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Journaling and Change: A Surprisingly Strong Relationship

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journaling  (jûr-n-l -ng)


1.a. The act of keeping a personal record of occurrences, experiences, and reflections on a regular basis; keeping a diary.

journaling for change management


I recently listened to a talk given by leadership and psychology lecturer and author Tal Ben-Shachar, formerly of Harvard and now with the IDC in Israel.  Dr. Ben-Shachar cited study after study which demonstrated how effective journaling is for our overall well-being.  In fact, scientific evidence suggests that regular journaling can deliver all kinds of benefits, including reducing stress, helping us solve problems more effectively and resolve disagreements with others, not to mention improving our emotional and physical well-being.

So what does this have to do with change?  Quite a bit, as it happens.

At the individual level it's clear.  If you're in the habit of journaling and something drastic happens in the workdplace (the loss of your job, a major reorganization, the sale of the company, etc.), you'll be better equipped to process the events and move through them more productively.

But what about using the concept of journaling organizationally?  How can journaling help an organization?

Well, of course one way to promote organizational journaling is to hand out notebooks as part of the announcement and encourage people to write about how they feel about it as the change progresses.  It's an interesting idea, and if your company was so inclined I'd tell you it probably wouldn't hurt.  However, you'll get mixed results:  Some people will take to journaling and others won't; some will journal in a productive way, while others won't; still others may be concerned that what they write in a 'corporate sponsored' notebook won't stay private, so they'll write only platitudes, not their real feelings.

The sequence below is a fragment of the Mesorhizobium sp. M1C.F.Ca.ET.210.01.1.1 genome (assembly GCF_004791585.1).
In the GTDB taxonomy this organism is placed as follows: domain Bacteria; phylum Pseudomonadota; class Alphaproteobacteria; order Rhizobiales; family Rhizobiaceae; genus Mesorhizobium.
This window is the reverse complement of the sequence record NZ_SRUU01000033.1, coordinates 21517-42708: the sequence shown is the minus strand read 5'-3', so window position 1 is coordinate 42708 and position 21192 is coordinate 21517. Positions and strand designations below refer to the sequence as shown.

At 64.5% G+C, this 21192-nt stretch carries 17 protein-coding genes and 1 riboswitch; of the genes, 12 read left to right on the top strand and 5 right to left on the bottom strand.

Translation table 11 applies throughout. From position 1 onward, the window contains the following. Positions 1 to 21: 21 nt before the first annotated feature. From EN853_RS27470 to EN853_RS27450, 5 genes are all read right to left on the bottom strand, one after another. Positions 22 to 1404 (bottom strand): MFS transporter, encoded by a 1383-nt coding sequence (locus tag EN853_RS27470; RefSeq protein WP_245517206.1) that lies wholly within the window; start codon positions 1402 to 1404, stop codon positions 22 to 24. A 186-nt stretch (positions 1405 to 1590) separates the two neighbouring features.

On the other hand, what if you take the concept of journaling and use it across the company?

According to Dr. Ben-Shachar and others, journaling actually rewires the brain and creates alternative neural pathways which help an individual cope.  It releases tension and adds a sense of coherence, or narrative, helping individuals make sense of their situation.

Organizationally, we can do the same thing.  After a change announcement is made and people being to think about how it will affect them, I suggest bringing people together and using journaling principles to facilitate communication.  First, give them a chance to write their thoughts down on paper.  Use the 15-minute rule (though others studies show that as little as 2 minutes may be effective).  Then encourage discussion where you, as the facilitator, help them make sense of what's happened within the organization.  (An added benefit of gathering similarly-affected people together is that they can then form an informal support group and see they aren't alone in their situation.)

By creating a sort of 'live journaling' opportunity, you've accomplished several things at once:

  1. You've acknowledged that the announced change is going to affect individuals
  2. You've provided the opportunity for individuals to process that change
  3. You've provided a forum to express feelings/reactions/fears
  4. You've created an opportunity for the team to 're-gel' in light of the new changes (because significant changes can cause even a productively-working team to fall apart)
  5. You've created an opportunity to say goodbye and/or establish closure to the 'old way' and progress forward into the 'new way'

Even better, this kind of exercise can be facilitated by a manager or director - you don't have to wait for HR or senior management to approve or schedule an official activity.

As far as I'm concerned, it's simple:  When we know that journaling can have so many pronounced benefits for individuals, there's no reason not to facilitate journaling at the organizational level.



Read 22255 times Last modified on Wednesday, 07 May 2014 22:19

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